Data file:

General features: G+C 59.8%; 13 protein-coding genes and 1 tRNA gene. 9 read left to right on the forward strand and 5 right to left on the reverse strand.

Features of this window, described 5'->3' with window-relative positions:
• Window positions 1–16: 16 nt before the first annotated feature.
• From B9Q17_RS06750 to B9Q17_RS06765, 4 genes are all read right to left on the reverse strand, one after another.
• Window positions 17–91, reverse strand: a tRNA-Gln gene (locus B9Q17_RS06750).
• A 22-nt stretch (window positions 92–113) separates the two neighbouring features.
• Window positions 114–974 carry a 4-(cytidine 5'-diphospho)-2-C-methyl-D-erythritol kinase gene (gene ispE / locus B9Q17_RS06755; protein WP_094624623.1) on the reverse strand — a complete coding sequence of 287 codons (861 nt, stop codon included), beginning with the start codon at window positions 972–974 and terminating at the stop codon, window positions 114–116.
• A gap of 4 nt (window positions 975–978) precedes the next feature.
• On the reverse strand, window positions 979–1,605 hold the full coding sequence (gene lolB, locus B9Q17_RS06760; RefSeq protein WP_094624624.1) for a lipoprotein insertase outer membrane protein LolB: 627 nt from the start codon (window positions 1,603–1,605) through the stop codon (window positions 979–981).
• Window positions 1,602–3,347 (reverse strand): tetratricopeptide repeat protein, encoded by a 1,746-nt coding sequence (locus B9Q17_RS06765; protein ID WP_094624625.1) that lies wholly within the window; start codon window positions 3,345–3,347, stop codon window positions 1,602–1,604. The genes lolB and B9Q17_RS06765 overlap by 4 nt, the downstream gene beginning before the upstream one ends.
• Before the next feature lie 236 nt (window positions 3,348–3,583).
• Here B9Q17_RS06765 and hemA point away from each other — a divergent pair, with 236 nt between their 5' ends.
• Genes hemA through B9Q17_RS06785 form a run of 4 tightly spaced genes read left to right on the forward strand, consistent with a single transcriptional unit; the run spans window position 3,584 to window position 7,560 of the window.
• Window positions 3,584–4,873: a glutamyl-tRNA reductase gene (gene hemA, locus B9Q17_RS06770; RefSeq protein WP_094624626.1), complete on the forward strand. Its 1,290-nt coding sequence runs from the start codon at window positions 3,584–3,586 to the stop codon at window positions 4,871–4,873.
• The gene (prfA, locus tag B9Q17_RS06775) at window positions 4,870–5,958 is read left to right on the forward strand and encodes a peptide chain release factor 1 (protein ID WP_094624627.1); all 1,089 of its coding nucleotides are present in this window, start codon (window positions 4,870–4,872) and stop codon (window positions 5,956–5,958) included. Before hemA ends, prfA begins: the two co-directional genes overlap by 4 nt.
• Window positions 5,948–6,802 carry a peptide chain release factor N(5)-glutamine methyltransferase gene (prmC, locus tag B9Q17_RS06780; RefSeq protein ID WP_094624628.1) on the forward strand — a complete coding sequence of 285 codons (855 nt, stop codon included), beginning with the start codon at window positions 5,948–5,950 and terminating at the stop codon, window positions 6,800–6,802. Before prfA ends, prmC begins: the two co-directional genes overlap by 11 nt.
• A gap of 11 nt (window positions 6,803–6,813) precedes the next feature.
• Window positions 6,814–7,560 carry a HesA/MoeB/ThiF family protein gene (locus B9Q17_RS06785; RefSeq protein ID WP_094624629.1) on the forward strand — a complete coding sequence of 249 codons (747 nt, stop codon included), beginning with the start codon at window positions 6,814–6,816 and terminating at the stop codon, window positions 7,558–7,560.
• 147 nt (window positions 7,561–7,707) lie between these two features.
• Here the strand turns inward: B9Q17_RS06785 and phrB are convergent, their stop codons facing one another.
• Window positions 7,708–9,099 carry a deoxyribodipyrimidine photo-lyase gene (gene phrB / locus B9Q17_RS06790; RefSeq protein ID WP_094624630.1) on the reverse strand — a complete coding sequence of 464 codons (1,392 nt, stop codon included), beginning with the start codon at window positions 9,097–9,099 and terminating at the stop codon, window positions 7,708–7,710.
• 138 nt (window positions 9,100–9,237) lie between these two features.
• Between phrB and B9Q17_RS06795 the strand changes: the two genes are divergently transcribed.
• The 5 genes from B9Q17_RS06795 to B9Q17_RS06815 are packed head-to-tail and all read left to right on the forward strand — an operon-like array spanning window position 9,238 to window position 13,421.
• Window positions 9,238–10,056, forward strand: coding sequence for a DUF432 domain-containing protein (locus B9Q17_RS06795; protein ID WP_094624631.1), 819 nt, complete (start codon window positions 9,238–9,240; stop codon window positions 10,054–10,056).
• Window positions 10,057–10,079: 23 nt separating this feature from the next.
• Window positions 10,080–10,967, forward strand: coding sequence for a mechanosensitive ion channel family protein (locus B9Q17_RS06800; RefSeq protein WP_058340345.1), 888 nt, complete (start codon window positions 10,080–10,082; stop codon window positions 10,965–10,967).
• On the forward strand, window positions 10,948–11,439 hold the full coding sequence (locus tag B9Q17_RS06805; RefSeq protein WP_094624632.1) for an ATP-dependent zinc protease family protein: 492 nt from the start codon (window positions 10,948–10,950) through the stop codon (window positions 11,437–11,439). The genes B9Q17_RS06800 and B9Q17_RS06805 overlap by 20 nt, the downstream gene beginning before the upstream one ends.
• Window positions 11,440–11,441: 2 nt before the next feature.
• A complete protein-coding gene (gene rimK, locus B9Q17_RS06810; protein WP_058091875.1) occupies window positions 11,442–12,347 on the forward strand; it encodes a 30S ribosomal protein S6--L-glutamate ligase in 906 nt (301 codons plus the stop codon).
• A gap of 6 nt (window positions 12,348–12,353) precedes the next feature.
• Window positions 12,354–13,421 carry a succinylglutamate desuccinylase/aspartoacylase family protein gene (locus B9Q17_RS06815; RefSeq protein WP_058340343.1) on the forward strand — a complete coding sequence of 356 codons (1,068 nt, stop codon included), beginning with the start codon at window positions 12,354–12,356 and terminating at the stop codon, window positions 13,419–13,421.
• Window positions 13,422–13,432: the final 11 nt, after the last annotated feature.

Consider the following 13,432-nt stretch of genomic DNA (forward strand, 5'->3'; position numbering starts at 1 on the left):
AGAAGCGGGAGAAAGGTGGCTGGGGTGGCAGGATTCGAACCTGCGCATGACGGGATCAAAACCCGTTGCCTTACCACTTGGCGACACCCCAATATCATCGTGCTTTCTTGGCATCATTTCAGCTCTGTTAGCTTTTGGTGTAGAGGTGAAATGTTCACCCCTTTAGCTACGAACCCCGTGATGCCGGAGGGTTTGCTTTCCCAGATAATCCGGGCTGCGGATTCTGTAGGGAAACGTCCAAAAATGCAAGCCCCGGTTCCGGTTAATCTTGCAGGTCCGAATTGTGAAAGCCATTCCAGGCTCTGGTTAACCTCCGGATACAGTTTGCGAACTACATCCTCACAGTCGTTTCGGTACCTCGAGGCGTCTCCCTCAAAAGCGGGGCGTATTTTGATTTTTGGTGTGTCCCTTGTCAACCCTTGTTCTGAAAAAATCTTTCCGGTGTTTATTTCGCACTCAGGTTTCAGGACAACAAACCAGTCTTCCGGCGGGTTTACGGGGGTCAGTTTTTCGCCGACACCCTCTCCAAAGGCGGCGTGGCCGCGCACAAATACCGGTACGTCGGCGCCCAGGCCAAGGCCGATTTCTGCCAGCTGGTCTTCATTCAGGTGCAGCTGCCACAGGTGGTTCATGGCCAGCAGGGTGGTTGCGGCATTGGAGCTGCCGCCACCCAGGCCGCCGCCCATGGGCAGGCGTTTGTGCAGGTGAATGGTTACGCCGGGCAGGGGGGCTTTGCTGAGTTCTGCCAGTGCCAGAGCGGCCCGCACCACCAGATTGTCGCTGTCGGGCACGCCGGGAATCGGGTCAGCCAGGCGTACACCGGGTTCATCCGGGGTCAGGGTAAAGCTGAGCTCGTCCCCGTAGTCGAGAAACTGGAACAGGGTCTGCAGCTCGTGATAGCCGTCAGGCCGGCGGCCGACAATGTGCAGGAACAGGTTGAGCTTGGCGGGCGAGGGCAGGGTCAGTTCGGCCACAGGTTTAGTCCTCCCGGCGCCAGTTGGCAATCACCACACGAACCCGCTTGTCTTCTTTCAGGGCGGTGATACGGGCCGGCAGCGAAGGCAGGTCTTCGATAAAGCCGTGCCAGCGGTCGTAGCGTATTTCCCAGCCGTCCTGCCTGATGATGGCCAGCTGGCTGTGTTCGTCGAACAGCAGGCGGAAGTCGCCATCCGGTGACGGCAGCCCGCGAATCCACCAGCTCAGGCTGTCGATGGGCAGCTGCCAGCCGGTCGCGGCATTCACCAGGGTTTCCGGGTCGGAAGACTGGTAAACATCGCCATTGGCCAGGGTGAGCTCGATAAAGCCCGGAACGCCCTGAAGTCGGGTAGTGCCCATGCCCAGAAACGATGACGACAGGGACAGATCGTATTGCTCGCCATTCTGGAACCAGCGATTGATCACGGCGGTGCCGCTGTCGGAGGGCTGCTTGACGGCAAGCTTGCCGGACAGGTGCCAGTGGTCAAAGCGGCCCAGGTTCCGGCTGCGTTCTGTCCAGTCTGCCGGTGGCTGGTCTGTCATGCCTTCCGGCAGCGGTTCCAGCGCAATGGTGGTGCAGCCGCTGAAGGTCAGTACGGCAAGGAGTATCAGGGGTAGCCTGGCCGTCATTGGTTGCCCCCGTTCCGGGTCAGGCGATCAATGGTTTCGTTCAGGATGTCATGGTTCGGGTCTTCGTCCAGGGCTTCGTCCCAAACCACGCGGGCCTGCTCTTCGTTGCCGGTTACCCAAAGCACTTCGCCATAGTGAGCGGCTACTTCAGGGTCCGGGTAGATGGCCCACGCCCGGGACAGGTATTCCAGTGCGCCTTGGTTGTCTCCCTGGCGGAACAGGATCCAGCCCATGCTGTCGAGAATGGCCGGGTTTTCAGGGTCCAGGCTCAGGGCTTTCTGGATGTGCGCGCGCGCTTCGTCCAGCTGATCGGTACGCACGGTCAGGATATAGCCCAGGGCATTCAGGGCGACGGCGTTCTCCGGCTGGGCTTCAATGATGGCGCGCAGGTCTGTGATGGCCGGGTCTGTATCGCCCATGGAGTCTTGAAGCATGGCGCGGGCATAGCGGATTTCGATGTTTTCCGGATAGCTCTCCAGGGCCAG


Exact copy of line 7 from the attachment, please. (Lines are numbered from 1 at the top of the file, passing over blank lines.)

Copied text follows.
• Window positions 114–974 carry a 4-(cytidine 5'-diphospho)-2-C-methyl-D-erythritol kinase gene (gene ispE / locus B9Q17_RS06755; protein WP_094624623.1) on the reverse strand — a complete coding sequence of 287 codons (861 nt, stop codon included), beginning with the start codon at window positions 972–974 and terminating at the stop codon, window positions 114–116.